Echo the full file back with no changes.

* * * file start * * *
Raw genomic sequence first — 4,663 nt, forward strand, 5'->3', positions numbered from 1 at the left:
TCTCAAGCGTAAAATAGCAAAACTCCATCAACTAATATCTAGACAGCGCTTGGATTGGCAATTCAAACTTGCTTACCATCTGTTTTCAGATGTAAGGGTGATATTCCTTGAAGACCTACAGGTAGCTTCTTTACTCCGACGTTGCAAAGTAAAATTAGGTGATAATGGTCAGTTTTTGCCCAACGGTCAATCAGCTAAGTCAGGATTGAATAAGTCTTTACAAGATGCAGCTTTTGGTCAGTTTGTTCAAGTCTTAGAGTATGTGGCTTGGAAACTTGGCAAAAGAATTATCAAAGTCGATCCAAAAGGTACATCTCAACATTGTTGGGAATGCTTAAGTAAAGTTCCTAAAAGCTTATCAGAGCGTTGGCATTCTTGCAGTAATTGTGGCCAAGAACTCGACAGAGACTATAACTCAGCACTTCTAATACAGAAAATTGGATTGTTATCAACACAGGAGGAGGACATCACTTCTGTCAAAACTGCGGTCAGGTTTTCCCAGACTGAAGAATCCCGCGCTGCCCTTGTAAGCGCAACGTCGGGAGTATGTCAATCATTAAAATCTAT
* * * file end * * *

Raw genomic sequence first — 4,663 nt, forward strand, 5'->3', positions numbered from 1 at the left:
TCTCAAGCGTAAAATAGCAAAACTCCATCAACTAATATCTAGACAGCGCTTGGATTGGCAATTCAAACTTGCTTACCATCTGTTTTCAGATGTAAGGGTGATATTCCTTGAAGACCTACAGGTAGCTTCTTTACTCCGACGTTGCAAAGTAAAATTAGGTGATAATGGTCAGTTTTTGCCCAACGGTCAATCAGCTAAGTCAGGATTGAATAAGTCTTTACAAGATGCAGCTTTTGGTCAGTTTGTTCAAGTCTTAGAGTATGTGGCTTGGAAACTTGGCAAAAGAATTATCAAAGTCGATCCAAAAGGTACATCTCAACATTGTTGGGAATGCTTAAGTAAAGTTCCTAAAAGCTTATCAGAGCGTTGGCATTCTTGCAGTAATTGTGGCCAAGAACTCGACAGAGACTATAACTCAGCACTTCTAATACAGAAAATTGGATTGTTATCAACACAGGAGGAGGACATCACTTCTGTCAAAACTGCGGTCAGGTTTTCCCAGACTGAAGAATCCCGCGCTGCCCTTGTAAGCGCAACGTCGGGAGTATGTCAATCATTAAAATCTAT